It might seem like a hefty endeavor to cook Korean food at home. When dining out, a meal often comes with a dozen sides and condiments, and meats are barbecued at the table on infrared, smokeless grills—all things that seem better left to the realm of restaurants.
But Korean cooking is as unfussy as it gets in the new cookbook “Everyday Korean: Fresh, Modern Recipes for Home Cooks” ($29.95). It’s written by Kim Sunée, a bestselling author and former food editor, and Seung Hee Lee, who teaches cooking classes in Atlanta and also works as an epidemiologist at the Centers for Disease Control and Prevention.
Sunée was born in Korea and then adopted, growing up on crawfish bisque and the goodness of Southern food. Starting in her 20s, she spent 10 years living and eating in France. She met Lee, who worked as her translator at the time, in Seoul, during the book tour for her memoir, “Trail of Crumbs.”
They cover traditional dishes, such as soondubu jjigae (tofu stew), as well as dishes with a twist. Recipes for savory pancakes are offered in many variations—the more common version with seafood and green onion, as well as an unusual one with kale and bacon, for example. You’ll also find recipes inspired by different parts of the world, like bulgogi meatball poutine and kimchi fried arancini, after Québécois and Sicilian traditions, respectively.
Many recipes indeed call for specialized Korean ingredients—such as kimchi, or gochujang, a red chili paste—but as Korean cuisine becomes more popular, you can often find these at non-Korean grocery stores. Websites such as HMart.com will deliver ingredients right to your door.
I tried out Sunée and Lee’s recipe for kalbi jjim, or braised short ribs. It was about as hands-free as you could get: Short ribs went on the stove in a pot of water; once it came to a boil, I skimmed off any impurities, and all that was left to do was to add the soy sauce, fish sauce, sugar, spices, and aromatics, and happily walk away for two hours. The result was sweet and savory, and fall-off-the-bone tender, with the aromas of the spices—star anise, cinnamon, clove—melding beautifully with the ginger, garlic, and onion. The braising liquid is then defatted and used for cooking the vegetables, making for a lighter stew.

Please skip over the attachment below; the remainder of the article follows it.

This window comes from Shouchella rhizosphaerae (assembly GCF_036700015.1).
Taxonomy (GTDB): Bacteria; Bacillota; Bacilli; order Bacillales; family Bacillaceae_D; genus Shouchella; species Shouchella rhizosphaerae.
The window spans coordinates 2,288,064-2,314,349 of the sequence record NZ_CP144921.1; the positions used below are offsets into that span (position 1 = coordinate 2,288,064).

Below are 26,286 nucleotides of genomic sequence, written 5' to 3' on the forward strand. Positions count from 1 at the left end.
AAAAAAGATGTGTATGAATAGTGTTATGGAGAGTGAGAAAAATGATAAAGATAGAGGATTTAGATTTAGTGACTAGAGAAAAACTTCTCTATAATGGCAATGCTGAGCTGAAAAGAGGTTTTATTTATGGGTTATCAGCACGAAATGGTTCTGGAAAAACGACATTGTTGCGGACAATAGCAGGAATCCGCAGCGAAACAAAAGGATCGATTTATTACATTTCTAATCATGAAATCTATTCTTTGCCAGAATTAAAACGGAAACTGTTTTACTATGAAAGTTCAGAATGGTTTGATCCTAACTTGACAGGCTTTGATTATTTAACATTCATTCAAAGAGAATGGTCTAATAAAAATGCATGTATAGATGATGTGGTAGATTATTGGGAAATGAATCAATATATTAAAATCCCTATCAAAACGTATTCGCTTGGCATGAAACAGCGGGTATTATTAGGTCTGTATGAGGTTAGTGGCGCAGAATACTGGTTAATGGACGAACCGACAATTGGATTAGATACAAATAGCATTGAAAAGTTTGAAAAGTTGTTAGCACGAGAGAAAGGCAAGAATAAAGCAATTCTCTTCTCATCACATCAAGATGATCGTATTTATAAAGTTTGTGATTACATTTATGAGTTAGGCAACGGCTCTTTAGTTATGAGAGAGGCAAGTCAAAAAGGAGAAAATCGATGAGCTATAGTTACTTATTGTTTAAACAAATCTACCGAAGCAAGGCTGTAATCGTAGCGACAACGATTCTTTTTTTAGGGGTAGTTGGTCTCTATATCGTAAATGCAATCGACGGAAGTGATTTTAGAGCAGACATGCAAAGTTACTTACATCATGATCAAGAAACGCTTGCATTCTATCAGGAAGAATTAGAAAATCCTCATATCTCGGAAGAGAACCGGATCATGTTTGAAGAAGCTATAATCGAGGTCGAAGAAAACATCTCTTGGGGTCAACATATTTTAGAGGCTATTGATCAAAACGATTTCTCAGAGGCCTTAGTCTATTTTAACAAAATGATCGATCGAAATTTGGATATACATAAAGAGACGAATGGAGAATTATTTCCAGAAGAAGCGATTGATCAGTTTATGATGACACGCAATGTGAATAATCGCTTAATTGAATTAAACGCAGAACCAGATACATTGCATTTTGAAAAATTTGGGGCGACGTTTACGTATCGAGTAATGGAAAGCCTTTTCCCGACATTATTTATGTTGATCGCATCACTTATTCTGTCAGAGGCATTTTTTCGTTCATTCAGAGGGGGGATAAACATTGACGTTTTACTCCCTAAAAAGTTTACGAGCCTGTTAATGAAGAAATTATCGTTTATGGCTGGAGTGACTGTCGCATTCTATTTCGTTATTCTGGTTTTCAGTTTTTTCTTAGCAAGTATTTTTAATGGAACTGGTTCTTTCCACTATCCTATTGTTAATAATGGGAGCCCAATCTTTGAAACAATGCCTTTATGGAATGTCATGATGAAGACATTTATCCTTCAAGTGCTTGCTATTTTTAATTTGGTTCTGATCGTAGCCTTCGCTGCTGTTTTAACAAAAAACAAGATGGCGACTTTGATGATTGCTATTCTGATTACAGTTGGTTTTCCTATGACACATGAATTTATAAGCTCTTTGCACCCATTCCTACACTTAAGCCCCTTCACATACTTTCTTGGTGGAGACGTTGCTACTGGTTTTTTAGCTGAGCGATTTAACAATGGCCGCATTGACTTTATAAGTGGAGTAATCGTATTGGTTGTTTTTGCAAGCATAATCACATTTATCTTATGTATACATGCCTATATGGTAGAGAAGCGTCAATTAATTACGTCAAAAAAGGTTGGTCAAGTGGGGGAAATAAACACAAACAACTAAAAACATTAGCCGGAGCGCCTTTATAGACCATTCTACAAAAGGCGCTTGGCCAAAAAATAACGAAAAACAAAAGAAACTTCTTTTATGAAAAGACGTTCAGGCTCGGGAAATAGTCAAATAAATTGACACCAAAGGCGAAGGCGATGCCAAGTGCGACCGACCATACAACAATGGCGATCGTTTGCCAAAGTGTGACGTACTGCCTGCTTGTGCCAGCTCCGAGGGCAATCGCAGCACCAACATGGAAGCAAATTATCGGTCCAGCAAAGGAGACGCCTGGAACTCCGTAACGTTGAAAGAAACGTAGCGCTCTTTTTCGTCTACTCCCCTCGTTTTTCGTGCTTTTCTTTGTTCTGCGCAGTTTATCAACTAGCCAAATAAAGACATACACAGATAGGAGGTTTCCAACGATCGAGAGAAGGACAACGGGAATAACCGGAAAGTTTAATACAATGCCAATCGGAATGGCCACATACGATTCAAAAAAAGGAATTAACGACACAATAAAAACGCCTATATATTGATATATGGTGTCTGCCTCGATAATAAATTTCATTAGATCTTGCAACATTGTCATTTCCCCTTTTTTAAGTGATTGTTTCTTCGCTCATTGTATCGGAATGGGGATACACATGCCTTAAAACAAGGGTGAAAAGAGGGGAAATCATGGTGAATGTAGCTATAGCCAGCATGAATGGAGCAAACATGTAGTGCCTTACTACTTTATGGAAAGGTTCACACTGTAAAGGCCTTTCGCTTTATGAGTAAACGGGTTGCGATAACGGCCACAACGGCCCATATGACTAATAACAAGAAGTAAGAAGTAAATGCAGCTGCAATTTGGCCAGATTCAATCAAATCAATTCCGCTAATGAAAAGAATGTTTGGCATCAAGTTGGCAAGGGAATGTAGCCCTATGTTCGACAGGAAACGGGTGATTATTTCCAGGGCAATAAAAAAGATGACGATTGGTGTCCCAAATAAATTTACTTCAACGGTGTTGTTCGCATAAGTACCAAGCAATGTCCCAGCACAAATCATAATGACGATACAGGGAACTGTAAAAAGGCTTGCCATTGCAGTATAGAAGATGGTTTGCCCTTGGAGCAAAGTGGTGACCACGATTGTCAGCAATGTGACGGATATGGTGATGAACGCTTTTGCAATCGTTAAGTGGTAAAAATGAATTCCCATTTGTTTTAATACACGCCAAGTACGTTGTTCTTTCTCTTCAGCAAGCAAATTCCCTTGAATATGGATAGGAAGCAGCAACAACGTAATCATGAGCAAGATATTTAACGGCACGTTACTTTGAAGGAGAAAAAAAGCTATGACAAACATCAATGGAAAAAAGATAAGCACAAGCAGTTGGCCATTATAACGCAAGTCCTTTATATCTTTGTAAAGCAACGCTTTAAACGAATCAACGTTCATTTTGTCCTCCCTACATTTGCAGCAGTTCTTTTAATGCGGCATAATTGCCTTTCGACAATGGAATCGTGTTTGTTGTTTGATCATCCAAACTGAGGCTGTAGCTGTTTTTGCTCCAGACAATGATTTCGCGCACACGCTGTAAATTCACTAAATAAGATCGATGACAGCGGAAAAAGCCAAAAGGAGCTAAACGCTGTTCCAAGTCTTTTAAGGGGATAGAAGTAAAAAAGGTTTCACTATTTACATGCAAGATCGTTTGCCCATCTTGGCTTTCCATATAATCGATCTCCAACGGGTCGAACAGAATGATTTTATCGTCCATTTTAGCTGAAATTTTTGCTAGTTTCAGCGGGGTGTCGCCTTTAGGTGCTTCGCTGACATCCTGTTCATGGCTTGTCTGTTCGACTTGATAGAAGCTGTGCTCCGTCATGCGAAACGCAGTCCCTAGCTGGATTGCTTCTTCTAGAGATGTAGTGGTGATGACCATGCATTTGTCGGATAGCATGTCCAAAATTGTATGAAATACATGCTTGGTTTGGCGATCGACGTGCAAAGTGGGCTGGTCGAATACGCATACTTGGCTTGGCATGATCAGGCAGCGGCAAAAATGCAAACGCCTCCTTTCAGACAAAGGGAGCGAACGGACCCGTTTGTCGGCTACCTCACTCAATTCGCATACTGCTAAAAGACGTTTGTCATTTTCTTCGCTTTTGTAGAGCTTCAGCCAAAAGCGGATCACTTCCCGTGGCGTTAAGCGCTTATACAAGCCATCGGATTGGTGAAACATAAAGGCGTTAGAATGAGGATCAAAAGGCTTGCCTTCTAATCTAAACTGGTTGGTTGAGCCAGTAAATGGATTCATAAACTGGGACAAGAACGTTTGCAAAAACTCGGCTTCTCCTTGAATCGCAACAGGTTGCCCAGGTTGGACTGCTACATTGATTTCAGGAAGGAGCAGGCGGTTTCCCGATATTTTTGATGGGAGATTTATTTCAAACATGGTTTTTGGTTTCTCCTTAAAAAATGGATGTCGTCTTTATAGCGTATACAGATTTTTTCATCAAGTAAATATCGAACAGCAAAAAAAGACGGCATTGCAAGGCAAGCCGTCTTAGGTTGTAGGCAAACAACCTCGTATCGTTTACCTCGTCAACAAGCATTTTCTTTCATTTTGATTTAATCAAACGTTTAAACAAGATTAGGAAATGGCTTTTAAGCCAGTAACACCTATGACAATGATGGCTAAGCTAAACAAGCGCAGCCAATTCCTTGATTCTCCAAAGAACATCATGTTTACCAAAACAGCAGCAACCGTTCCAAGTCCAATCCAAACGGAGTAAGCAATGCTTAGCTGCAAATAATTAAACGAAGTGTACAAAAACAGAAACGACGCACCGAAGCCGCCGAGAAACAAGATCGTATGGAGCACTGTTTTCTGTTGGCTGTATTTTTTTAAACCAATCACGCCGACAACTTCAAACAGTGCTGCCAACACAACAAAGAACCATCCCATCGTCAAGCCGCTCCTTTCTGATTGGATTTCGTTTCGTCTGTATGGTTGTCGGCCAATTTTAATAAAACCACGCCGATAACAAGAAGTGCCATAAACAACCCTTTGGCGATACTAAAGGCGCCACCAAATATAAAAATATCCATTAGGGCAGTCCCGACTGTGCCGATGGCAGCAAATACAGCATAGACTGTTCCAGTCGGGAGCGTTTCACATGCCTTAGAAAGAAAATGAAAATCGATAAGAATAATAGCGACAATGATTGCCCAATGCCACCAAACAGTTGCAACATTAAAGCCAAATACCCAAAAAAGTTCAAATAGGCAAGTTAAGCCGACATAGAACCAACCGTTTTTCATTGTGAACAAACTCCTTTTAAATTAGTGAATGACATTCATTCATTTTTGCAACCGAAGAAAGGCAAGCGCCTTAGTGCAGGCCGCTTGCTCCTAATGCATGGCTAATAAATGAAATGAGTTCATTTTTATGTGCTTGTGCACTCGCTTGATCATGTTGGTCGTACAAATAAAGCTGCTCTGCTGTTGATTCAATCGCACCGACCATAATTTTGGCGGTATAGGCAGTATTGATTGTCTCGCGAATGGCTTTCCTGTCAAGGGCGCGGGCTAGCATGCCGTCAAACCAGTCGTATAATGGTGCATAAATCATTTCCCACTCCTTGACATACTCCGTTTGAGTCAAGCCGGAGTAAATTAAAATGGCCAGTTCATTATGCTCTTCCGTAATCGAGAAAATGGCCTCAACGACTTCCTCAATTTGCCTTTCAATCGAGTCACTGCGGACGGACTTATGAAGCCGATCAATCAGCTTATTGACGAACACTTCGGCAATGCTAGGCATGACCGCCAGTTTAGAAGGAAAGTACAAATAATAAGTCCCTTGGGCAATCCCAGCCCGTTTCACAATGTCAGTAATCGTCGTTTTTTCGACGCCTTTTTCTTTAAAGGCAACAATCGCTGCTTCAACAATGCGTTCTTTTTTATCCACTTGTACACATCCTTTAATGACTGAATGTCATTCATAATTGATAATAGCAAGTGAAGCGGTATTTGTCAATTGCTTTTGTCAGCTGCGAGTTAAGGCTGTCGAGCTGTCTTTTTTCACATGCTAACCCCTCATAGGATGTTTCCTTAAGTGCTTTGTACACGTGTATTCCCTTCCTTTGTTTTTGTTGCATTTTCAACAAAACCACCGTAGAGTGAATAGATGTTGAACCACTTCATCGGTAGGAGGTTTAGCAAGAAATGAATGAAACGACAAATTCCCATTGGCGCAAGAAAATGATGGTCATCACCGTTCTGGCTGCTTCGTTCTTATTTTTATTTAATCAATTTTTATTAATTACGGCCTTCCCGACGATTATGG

Another dish, Kimchi Fried Rice, was also easy, especially because it was made with store-bought kimchi. The fermented cabbage gave a bit of tanginess, a delayed slow kick of heat, and renewed life to day-old rice.
To try these recipes and more, see below.
Braised Short Ribs With Cinnamon and Star Anise (Kalbi Jjim)
This is a way to celebrate and elevate the cheaper cuts of meat, such as oxtails and short ribs. To make this rich dish really clean and hearty, we take a few extra steps. We cook the meat first and remove the fat rendered from the meat. Then we cook the vegetables separately in the braising liquid and combine everything at the end for final cooking. It might seem tedious, but it allows every ingredient to be cooked perfectly and maintain its form.
Along with Panfried Stuffed Vegetables, the smell of braised short ribs or oxtail gets everyone excited during the holidays. Serve with soft polenta, noodles, steamed rice, Focaccia with Fried Kimchi, or with grilled bread.
Makes 4 to 6 servings
- 3 to 4 pounds meaty short ribs or oxtails
- 6 cups water
- 1/3 to 1/2 cup brown sugar, to taste
- 1/2 cup low-sodium soy sauce
- 1 tablespoon aged soy sauce or fish sauce
- 6 garlic cloves, peeled and halved
- One 2-inch piece fresh ginger, thinly sliced
- 1/2 small yellow onion, stuck with 5 whole cloves
- 3 whole star anise (optional)
- 1 cinnamon stick (optional)
- 5 dried jujube dates (optional)
- 2 medium-size carrots, trimmed, peeled, and cut into 3-inch pieces
- 1 small daikon radish or 2 small turnips, peeled, trimmed, and cut into 3-inch pieces
- 10 dried shiitake mushroom caps, soaked in hot water, or fresh shiitake, sliced into quarters
- 1 tablespoon sesame
- Garnishes: 1 tablespoon pine nuts, Egg Crepes, 1 tablespoon chopped fresh parsley or green onion